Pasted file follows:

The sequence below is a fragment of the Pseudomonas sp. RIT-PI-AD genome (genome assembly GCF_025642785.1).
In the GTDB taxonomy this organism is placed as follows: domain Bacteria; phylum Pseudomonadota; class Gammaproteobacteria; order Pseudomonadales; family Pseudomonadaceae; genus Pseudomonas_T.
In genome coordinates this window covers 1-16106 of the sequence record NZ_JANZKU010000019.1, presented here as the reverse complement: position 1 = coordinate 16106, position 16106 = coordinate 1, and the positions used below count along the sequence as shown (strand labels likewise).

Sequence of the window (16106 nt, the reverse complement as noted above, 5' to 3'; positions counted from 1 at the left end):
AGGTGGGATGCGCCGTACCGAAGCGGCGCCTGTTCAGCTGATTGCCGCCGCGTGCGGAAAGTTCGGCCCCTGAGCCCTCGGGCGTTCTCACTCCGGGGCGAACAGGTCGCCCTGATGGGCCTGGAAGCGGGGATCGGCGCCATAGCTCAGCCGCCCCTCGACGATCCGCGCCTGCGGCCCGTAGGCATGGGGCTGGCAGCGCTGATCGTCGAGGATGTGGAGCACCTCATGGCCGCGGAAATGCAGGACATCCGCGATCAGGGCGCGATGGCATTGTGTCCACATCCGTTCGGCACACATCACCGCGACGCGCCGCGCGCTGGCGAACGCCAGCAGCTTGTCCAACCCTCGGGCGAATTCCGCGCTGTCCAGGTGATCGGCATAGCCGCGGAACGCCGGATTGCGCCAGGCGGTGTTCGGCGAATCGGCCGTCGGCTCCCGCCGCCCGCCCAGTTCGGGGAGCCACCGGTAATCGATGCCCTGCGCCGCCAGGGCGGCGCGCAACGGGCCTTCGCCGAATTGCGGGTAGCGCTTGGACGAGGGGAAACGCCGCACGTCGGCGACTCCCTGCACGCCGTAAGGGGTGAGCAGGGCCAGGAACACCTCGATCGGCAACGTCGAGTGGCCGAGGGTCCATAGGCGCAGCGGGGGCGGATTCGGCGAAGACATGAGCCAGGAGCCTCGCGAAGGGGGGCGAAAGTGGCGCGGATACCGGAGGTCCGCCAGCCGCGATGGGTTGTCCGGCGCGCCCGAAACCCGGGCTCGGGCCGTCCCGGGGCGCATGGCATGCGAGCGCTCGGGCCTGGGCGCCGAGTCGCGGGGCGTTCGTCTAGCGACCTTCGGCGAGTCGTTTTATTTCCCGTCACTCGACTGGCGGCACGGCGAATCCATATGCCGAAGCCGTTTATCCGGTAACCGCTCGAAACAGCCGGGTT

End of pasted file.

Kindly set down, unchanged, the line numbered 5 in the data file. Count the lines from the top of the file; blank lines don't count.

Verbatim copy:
AGGTGGGATGCGCCGTACCGAAGCGGCGCCTGTTCAGCTGATTGCCGCCGCGTGCGGAAAGTTCGGCCCCTGAGCCCTCGGGCGTTCTCACTCCGGGGCGAACAGGTCGCCCTGATGGGCCTGGAAGCGGGGATCGGCGCCATAGCTCAGCCGCCCCTCGACGATCCGCGCCTGCGGCCCGTAGGCATGGGGCTGGCAGCGCTGATCGTCGAGGATGTGGAGCACCTCATGGCCGCGGAAATGCAGGACATCCGCGATCAGGGCGCGATGGCATTGTGTCCACATCCGTTCGGCACACATCACCGCGACGCGCCGCGCGCTGGCGAACGCCAGCAGCTTGTCCAACCCTCGGGCGAATTCCGCGCTGTCCAGGTGATCGGCATAGCCGCGGAACGCCGGATTGCGCCAGGCGGTGTTCGGCGAATCGGCCGTCGGCTCCCGCCGCCCGCCCAGTTCGGGGAGCCACCGGTAATCGATGCCCTGCGCCGCCAGGGCGGCGCGCAACGGGCCTTCGCCGAATTGCGGGTAGCGCTTGGACGAGGGGAAACGCCGCACGTCGGCGACTCCCTGCACGCCGTAAGGGGTGAGCAGGGCCAGGAACACCTCGATCGGCAACGTCGAGTGGCCGAGGGTCCATAGGCGCAGCGGGGGCGGATTCGGCGAAGACATGAGCCAGGAGCCTCGCGAAGGGGGGCGAAAGTGGCGCGGATACCGGAGGTCCGCCAGCCGCGATGGGTTGTCCGGCGCGCCCGAAACCCGGGCTCGGGCCGTCCCGGGGCGCATGGCATGCGAGCGCTCGGGCCTGGGCGCCGAGTCGCGGGGCGTTCGTCTAGCGACCTTCGGCGAGTCGTTTTATTTCCCGTCACTCGACTGGCGGCACGGCGAATCCATATGCCGAAGCCGTTTATCCGGTAACCGCTCGAAACAGCCGGGTT